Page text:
We recently sat down with Tim O’Dwyer, Consultant at Mitchells Solicitors as he draws upon his experience to address some key questions on real estate deposits ahead of his upcoming presentation at the 7th Annual Conveyancing Conference on Wednesday 18 March, where he will delve further into this topic.
What’s a common mistake you see people make related to real estate deposits?
In my experience the most common deposit-related mistake made by sellers, buyers and real estate agents (but hopefully not by conveyancing solicitors) is not being aware that in Queensland contracts time is always of the essence. Hence, if an initial or later deposit is not paid to the “Deposit Holder” when required, the buyer will be in default. Many agents are pretty casual about requiring deposit payments on time, permitting buyers to pay out of time and informing sellers’ solicitors if that has happened. Sellers who wish to act on a buyer’s deposit default may however find themselves estopped (or the default waived) if their agent somehow facilitated the default, or if their solicitors affirmed the contract after a buyer defaulted.
An unresolved problem is this: if a deposit is paid electronically by a buyer when required, but does not actually reach the Deposit Holder’s bank until the next day, is the buyer then in default?
Do you have a tip for dealing with agents or lenders when deposits are involved?
When acting for a seller remind the agent in writing of the “times” when the buyer “must pay” the deposit, ask for copies of the agent’s trust account receipt for the buyer’s deposit, advise that the agent has no authority to receive the deposit out of time and request written notification if any deposit is not paid “when required”.
Because many lenders and brokers have a casual attitude to buyers’ deposit obligations, you should remind your buyer clients in writing to comply strictly with the contract’s deposit terms irrespective of what their lenders or brokers may suggest.
What’s a misunderstanding some people have related to deposit forfeiture and recovery?
Buyers need to understand very clearly that any paid (or unpaid deposit) can be at risk of forfeiture if they default in any way under the contact. Buyers need to understand also that, although they are entitled to recover their deposit if they validly terminate the contract, their sellers may not necessarily agree that the termination was valid.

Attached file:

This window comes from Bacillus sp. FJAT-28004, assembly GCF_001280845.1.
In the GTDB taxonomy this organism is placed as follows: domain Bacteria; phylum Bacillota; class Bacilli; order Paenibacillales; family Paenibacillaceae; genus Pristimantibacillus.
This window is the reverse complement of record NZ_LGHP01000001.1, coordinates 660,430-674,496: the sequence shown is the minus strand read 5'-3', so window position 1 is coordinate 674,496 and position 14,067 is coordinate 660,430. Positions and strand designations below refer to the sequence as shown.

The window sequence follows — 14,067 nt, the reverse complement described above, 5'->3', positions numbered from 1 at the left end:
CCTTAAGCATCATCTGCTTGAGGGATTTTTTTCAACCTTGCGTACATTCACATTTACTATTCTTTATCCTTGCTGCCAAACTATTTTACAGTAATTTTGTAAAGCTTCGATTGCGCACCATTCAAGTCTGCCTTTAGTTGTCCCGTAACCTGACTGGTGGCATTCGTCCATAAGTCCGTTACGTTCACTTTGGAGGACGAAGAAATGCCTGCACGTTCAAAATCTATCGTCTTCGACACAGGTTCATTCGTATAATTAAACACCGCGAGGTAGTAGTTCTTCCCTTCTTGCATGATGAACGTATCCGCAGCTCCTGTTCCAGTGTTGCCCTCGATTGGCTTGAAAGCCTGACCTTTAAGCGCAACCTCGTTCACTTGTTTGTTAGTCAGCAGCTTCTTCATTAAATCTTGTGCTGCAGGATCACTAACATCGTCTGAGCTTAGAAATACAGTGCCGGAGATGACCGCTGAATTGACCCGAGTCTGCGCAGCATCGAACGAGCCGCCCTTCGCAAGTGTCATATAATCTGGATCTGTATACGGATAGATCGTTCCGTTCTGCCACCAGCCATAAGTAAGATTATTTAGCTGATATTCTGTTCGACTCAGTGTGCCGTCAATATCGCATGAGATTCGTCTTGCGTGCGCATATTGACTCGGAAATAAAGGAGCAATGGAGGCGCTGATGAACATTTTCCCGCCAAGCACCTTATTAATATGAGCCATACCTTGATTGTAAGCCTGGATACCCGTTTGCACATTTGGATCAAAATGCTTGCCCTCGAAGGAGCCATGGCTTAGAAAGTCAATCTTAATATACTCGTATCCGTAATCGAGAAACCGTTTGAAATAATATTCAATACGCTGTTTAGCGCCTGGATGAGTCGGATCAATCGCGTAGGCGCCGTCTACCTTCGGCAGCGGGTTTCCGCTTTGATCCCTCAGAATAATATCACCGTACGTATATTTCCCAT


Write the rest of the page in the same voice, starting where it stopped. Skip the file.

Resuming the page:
How can things go wrong with deposits and instalment contracts?
Simply put, an ordinary contract may unexpectedly and unintentionally become an installment contract as defined in the Property Law Act 1974 if the deposit exceeds ten per cent of the purchase price. This may occur if the contract is varied to increase the deposit, or if the purchase price is discounted or rebated.
Is there one thing practitioners should keep in mind regarding cooling-off periods and deposits?
If your buyer client pays a deposit, then cools off properly and in time, the seller may deduct from the refundable deposit a penalty of 0.25% of the purchase price. But no penalty is payable unless a deposit has been paid.
For more than 40 years Tim O’Dwyer has practised as a Queensland solicitor. He is also a Justice of the Peace and Notary Public. Nationally recognised as a ‘real estate watchdog’ and consumer advocate, he often appeared on programs such as Today Tonight and A Current Affair. His legal articles have been published across Australia.
Tim has a Law degree from Queensland University and a Master of Arts from Griffith University. He is a consultant with Mitchells solicitors of Moorooka Qld.
Finally Tim has written a book: REAL ESTATE ESCAPES, “True Tales of Getting Out of Contracts, Leases, Prosecutions and Legal Liability” (www.realestateescapes.com.au).
“There is no-one in Australia more able than Tim O’Dwyer to write a book on real estate escapes. Forged in his legal practice and honed…by his practicality and sense of fair play, this book contains lessons for all…buyers, sellers, estate agents, legal practitioners and law students. Tim’s journalistic style and subtle humour, plus the escapes themselves, makes it a good read.” Geoﬀrey Adam, lawyer, property commentator and CEO of Australian Institute of Conveyancers (SA) (2002-2015)
Connect with Tim via LinkedIn